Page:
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FCC May Examine Product-Placement Rules

Chairman Kevin Martin Proposes Inquiry as Networks, Marketers Increase Integration

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WASHINGTON -- Federal Communications Commission Chairman Kevin Martin is proposing that the agency open an inquiry into whether TV product-placement disclosure rules should be changed in light of the growing integration of branding messages into programming.
Kevin Martin
Kevin Martin Credit: AP

Mr. Martin included a vote on the inquiry in a draft of an agenda for a meeting of commissioners Dec. 18.

Commissioner Jonathan Adelstein has questioned the growth in product placement on TV, and he and consumer groups have called on the FCC to ensure placement is disclosed. Rules require disclosure at the end of broadcasts, a time when local stations regularly cut in to shrink or overlay the credits.

It all goes back to DVRs
At the September opening of a media-ownership hearing in Chicago, Mr. Martin said the growing use of DVRs, with their ability to skip commercials, has antsy networks turning to integration as an alternative, and that merits a look at the rules.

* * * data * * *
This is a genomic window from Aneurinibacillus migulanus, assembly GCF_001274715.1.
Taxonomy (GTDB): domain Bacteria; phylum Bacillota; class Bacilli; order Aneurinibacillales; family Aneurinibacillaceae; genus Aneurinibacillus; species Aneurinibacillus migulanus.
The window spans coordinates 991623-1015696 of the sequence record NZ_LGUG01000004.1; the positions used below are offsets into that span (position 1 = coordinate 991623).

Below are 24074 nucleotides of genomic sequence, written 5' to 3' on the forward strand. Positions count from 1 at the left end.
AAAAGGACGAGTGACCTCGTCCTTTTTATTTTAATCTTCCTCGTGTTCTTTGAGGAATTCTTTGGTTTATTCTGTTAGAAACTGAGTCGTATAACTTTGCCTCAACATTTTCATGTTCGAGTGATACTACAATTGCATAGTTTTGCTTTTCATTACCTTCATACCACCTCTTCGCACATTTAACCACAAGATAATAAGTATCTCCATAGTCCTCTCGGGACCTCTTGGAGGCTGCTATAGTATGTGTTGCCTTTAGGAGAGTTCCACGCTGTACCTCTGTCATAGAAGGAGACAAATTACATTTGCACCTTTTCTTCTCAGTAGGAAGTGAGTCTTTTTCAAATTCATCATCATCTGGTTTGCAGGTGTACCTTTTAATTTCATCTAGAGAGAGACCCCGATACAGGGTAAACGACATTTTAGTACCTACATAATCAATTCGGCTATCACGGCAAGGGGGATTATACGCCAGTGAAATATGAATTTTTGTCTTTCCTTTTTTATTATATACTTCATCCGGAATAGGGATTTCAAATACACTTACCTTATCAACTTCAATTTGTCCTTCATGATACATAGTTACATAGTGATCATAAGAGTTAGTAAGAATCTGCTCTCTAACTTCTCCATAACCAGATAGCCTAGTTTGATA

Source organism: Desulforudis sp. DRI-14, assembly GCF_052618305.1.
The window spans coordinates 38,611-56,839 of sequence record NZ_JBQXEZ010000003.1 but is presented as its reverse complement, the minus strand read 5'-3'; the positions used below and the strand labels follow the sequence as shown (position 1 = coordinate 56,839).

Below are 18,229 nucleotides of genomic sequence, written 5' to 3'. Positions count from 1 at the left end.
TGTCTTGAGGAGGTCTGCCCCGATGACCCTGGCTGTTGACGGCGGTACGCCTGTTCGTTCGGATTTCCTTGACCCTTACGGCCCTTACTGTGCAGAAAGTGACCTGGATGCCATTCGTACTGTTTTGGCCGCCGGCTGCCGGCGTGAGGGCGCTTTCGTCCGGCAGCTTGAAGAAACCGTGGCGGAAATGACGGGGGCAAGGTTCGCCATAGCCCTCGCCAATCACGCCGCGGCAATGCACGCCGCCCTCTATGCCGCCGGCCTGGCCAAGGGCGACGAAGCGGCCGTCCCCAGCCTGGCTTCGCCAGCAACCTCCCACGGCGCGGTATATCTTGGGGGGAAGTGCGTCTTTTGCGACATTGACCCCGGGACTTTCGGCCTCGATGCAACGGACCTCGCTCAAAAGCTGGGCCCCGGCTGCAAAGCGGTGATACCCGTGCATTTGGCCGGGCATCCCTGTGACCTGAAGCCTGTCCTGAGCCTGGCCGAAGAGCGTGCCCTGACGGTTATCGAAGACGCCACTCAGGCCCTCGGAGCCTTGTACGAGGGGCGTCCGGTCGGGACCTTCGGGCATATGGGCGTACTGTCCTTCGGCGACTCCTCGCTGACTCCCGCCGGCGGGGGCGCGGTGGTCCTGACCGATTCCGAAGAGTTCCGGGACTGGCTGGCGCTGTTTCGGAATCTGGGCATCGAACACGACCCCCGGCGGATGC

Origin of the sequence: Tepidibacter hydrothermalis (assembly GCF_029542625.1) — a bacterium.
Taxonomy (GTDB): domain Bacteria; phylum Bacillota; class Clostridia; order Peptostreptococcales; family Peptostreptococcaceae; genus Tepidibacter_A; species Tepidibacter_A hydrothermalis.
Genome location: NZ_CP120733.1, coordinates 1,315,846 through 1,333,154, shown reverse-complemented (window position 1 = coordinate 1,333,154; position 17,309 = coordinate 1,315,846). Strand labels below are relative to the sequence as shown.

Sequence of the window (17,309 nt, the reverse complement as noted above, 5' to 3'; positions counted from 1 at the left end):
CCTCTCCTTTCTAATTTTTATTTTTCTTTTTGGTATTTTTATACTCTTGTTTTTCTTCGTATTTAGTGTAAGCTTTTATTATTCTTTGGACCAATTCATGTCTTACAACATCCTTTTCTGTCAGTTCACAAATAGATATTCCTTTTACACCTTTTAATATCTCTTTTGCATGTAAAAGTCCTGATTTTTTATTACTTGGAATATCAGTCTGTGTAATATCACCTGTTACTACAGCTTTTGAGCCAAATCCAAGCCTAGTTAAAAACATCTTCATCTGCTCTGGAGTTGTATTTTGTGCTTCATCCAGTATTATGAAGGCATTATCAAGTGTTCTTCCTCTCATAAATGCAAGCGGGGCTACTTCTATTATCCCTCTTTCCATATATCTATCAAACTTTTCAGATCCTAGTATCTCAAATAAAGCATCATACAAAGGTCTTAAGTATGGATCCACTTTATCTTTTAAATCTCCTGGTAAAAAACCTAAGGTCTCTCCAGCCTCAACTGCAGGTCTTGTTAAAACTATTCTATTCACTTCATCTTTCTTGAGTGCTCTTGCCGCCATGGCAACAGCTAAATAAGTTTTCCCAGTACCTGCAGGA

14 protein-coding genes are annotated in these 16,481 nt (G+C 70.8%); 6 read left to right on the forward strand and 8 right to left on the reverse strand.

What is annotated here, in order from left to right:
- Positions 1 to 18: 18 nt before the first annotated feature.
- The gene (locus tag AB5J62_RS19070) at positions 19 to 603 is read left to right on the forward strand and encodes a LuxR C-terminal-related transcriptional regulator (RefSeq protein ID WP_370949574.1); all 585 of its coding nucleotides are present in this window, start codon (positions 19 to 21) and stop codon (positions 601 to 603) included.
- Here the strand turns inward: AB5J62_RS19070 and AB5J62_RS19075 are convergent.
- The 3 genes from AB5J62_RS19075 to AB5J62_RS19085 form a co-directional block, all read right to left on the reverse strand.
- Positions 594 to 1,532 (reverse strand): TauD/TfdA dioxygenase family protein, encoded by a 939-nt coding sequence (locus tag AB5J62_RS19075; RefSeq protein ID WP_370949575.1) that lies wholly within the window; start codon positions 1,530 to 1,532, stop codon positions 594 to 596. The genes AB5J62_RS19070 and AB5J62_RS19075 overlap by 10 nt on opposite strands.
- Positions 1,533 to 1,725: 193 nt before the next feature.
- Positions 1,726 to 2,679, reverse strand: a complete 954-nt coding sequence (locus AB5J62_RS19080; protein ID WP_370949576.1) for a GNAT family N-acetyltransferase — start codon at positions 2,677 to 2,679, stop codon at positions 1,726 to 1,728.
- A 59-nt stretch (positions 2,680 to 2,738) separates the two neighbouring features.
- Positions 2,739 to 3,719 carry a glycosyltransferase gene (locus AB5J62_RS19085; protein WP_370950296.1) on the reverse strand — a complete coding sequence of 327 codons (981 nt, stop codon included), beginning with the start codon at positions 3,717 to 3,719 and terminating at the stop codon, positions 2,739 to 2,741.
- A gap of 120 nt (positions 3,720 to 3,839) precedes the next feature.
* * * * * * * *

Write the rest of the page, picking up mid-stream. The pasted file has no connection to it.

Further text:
"Networks may be turning to more subtle and sophisticated means of incorporating commercial messages into traditional programming," Mr. Martin said at the time. "As these techniques become increasingly prevalent, there is a growing concern that our sponsorship-identification rules fall short of their ultimate goal: to ensure that the public is able to identify both the commercial nature of the programming as well as its source. I believe it is important for consumers to know when someone is trying to sell them something and that it is appropriate for the commission to examine these issues."
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